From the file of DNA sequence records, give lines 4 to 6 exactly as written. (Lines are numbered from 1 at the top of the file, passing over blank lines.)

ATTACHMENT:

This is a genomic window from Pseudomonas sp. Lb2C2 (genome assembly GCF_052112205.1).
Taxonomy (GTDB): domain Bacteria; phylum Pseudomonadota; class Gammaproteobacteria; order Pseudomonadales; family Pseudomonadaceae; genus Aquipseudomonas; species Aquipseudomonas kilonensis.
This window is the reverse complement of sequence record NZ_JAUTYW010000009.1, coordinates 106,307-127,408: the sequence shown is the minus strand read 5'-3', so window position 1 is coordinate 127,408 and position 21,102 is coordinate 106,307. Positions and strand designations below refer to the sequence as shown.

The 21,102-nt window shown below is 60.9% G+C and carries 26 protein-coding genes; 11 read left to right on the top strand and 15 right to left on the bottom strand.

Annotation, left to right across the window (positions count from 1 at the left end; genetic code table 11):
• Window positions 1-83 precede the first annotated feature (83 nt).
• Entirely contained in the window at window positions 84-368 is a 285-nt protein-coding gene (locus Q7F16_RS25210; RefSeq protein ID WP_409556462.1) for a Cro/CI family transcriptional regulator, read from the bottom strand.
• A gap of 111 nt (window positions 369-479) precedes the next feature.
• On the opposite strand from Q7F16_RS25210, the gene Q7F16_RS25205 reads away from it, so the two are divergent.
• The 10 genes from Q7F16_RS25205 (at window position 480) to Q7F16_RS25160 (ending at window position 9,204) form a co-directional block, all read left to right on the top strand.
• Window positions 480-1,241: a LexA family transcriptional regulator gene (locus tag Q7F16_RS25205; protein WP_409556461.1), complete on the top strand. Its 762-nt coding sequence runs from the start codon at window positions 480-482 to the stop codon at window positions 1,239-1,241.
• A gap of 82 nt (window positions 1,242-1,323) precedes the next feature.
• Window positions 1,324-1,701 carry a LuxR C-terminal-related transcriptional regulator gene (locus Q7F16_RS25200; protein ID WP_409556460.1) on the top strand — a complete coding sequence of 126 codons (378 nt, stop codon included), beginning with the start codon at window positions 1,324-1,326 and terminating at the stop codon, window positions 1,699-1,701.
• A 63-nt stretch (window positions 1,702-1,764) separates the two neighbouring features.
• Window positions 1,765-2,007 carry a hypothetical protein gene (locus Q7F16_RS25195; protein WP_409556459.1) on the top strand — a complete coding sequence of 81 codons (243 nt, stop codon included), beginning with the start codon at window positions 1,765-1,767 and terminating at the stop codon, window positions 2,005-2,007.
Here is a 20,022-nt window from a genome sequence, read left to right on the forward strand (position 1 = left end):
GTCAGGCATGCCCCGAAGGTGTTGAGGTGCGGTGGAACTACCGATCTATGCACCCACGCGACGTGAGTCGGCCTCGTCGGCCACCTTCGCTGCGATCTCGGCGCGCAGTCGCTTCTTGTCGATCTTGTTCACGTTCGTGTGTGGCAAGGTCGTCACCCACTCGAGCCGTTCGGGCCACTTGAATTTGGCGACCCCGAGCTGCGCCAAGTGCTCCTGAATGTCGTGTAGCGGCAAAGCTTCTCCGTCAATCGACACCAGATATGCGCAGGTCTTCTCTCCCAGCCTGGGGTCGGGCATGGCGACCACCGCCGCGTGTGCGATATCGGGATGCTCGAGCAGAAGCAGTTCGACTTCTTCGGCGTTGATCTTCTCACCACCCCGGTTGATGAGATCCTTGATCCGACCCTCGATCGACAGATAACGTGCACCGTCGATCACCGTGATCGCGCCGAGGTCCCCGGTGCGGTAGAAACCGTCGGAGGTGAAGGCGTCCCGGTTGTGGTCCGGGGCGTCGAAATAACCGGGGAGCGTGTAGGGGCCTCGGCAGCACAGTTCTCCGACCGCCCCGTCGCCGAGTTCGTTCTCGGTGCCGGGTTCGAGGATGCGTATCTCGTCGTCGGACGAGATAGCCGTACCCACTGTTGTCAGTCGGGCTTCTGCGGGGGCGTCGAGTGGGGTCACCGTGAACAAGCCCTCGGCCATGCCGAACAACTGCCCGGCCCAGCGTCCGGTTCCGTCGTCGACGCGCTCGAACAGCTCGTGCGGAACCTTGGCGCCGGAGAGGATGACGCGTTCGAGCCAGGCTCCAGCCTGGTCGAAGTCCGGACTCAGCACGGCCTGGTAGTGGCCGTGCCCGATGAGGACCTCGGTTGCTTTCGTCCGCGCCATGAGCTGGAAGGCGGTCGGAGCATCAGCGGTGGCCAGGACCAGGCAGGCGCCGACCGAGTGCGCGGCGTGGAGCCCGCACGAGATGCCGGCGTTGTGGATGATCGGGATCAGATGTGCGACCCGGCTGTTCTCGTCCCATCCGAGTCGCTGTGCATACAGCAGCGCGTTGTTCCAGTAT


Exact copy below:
The 21,102-nt window shown below is 60.9% G+C and carries 26 protein-coding genes; 11 read left to right on the top strand and 15 right to left on the bottom strand.

Annotation, left to right across the window (positions count from 1 at the left end; genetic code table 11):
• Window positions 1-83 precede the first annotated feature (83 nt).